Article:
Archive for the 'Vines' Category

The Franc (nearly) cometh

Just got new brix, pH and TA numbers from the vineyard, so after a quick call to the vineyard manager, it seems the Franc is almost certainly ready, the Cab Sauv is almost certainly ready, and the Grenache probably in the window.

So we may have 3 delicious grapes coming at us Monday or Tuesday..!

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Early ripening Tempranillo ripens even earlier

Les Garagistes 2015 TempranilloAfter looking incredulously at the numbers from the vineyard, we headed east for our first pick today – Tempranillo and Merlot. Yeah, that’s 3 weeks early — wow.

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Two down, five or so to go

As of last night around 10pm, Merlot and Viognier are bank yo.

The Merlot was amiable and lush, but surprisingly, not as overripe as I’d feared. We’re at about 26 brix (which is a measure of the sugar in the grapes), which in turn translates into about 15.5% alcohol. That’s a little rocket-fuel-y for genteel palates such as ours, so we’ll be adding some water, as well as acid, to bring this cuddly critter of a wine back into balance.

From the numbers and how it tasted, I think we ended up picking the Viognier at the perfect time. The sugar’s at 26 also (so as you might guess from the Merlot’s numbers, we’ll be watering back a bit), but the pH is at 3.45, which is phenomenal. So we’ve got a wine that, right off the vine, is already pretty balanced. Can’t wait to smell it fermenting… mmmmmm …

From the numbers I’ve seen from the vineyard, next up will either be the Cabernet Sauvignon or the Syrah, and very possibly in the next 5 days or so. So keep an eye on this space …

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Let 2012 begin!

Today’s the first crush of 2012! Quarter-ton dollops of Merlot and Viognier will get us started – not a tsunami of fruit, but enough to get us warmed up before the larger harvests downstream.

What a difference a year makes: last year, we brought in Merlot (an early-ripening varietal that’s always the first to come in for us) on October 8, nine days later. The Viognier is even more striking: we picked that on the 15th of October. Practically winter!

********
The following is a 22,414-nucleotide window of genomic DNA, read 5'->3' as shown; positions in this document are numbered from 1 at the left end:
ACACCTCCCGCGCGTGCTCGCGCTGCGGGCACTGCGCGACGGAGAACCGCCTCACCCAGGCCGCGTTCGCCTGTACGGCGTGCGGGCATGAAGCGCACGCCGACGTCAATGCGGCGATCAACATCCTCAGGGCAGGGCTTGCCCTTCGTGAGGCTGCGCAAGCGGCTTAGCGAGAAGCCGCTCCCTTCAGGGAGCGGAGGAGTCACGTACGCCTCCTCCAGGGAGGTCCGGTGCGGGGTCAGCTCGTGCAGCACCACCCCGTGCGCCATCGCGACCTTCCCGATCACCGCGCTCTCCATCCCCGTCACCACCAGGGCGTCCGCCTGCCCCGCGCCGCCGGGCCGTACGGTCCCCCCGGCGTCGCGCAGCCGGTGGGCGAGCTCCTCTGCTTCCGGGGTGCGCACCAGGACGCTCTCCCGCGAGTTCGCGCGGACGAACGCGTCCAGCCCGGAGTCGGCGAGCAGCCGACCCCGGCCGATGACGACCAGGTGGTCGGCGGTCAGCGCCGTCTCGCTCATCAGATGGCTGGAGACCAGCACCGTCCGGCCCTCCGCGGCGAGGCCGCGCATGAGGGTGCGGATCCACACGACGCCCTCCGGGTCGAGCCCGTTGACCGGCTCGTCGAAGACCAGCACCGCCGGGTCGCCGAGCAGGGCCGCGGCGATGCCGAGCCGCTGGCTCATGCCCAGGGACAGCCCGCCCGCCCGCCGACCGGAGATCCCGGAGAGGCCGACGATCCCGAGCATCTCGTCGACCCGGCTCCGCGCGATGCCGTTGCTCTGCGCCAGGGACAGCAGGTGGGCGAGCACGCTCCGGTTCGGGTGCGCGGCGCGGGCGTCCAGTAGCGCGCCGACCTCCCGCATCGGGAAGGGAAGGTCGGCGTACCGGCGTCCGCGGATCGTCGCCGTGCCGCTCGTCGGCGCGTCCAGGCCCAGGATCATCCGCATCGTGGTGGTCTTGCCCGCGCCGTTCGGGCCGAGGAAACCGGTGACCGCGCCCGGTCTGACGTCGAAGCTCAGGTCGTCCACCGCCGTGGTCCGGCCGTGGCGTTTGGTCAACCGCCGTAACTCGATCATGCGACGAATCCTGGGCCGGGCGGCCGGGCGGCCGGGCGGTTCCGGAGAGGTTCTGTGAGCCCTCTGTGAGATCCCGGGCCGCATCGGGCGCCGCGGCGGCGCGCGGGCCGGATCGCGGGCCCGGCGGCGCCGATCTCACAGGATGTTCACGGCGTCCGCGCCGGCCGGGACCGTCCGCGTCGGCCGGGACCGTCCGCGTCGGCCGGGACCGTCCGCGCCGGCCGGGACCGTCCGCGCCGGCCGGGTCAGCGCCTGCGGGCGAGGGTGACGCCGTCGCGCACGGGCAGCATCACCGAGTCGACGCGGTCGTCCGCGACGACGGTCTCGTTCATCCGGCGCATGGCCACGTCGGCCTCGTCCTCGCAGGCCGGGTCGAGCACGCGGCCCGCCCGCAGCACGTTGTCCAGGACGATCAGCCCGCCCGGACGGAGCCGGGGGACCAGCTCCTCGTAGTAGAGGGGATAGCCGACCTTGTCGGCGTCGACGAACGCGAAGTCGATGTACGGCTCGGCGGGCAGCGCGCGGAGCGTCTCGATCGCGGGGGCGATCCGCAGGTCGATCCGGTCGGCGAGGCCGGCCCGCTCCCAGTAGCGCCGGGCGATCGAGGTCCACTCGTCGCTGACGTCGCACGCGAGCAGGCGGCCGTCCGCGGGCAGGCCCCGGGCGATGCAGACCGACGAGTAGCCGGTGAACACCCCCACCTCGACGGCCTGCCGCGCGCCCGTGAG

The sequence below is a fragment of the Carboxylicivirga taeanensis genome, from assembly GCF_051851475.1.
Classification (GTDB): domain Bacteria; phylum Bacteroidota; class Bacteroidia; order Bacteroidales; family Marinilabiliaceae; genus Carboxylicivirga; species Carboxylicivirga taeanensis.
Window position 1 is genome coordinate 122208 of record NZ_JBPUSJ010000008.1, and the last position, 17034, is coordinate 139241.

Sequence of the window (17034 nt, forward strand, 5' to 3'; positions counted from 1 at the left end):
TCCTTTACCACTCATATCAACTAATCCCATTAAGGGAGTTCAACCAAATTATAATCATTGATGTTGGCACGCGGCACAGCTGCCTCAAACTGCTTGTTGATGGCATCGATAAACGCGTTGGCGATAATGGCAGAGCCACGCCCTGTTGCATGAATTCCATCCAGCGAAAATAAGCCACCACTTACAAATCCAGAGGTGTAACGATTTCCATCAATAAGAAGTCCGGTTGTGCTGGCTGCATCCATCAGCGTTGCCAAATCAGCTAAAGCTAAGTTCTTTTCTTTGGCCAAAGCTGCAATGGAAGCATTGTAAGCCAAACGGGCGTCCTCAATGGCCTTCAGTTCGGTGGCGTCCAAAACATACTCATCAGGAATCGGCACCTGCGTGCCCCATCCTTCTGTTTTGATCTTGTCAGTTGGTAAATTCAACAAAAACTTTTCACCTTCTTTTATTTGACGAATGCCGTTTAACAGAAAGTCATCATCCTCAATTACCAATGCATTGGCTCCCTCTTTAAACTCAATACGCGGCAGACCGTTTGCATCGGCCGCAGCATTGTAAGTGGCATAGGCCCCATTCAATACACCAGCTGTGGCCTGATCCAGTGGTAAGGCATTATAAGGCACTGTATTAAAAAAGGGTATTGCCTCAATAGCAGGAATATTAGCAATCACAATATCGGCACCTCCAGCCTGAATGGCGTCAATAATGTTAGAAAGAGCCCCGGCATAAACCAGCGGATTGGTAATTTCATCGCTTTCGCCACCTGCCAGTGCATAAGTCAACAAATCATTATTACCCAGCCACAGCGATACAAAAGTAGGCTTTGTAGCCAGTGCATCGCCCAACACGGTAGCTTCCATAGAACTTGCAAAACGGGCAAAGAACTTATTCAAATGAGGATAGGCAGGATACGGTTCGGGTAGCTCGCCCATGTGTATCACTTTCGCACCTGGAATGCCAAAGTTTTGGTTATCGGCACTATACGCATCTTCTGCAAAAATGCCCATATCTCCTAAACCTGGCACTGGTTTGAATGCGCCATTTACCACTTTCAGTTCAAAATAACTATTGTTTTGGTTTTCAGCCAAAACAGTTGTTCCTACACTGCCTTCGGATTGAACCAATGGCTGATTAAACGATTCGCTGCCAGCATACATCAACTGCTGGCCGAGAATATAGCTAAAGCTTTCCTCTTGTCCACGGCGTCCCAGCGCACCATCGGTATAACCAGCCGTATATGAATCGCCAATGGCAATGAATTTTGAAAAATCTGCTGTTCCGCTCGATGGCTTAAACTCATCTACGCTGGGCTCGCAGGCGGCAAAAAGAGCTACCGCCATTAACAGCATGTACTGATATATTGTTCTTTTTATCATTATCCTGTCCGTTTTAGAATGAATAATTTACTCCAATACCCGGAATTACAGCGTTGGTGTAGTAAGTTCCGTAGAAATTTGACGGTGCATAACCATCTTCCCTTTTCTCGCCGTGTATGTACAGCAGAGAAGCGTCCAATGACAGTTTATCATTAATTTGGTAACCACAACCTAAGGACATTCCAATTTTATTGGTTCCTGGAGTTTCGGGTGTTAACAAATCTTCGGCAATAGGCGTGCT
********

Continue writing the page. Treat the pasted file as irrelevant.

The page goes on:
So yes, the weather this year has been much more accommodating, though the cool weather and long hang times of last year did get us acid profiles that made for naturally beautiful and lively wines. This year will be more typical: more lush, but as always, we’ll need to keep a gimlet eye on acidity and alcohol.

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Dare I say it out loud?

Syrah to quench the thirsts of the godsOkay, I will, but sotto voce: so far, so good.

2011 is shaping up to be a tough vintage for everyone in the Northwest, but you wouldn’t know it from the two grapes we picked up over the weekend. Last Saturday, James and I had an extremely pleasant — and more importantly, rain-free — road trip out to Elephant Mountain to pick up Syrah and Merlot. Denis, the vineyard manager, had been gently lowering expectations leading up to harvest, but the fruit we tasted as we walked through the vineyard with him was supreme.

And back in the winery, the numbers matched: 25.5 brix and 3.43 pH for the Syrah, and 25/3.39 for the Merlot. Great depth of flavor, nice acidity (reflected in the lower pH), ripe but not jammy. Considering the tales we’ve been hearing from our winemaking brothers and sisters in the Willamette Valley — nightmarish tales of grapes stalled a few brix short of the finish line of pickability — we’re incredibly lucky.

Back at the winery, a small but experienced crew gathered and we took care of the fruit in short order. We’d done a little R&D on the crusher/destemmer to adjust its rollers (the part that should crack the berries, but not smash them), and I think we found a setting that, at least for these two grapes, gave us mostly happy, rolling grapes out the other end.

Next weekend, it’ll be Viognier and perhaps Tempranillo and Grenache. Here’s hoping for a copy/paste of this past weekend…

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About this supposedly crappy vintage

The 2010 Giraud Estate Pinot Noir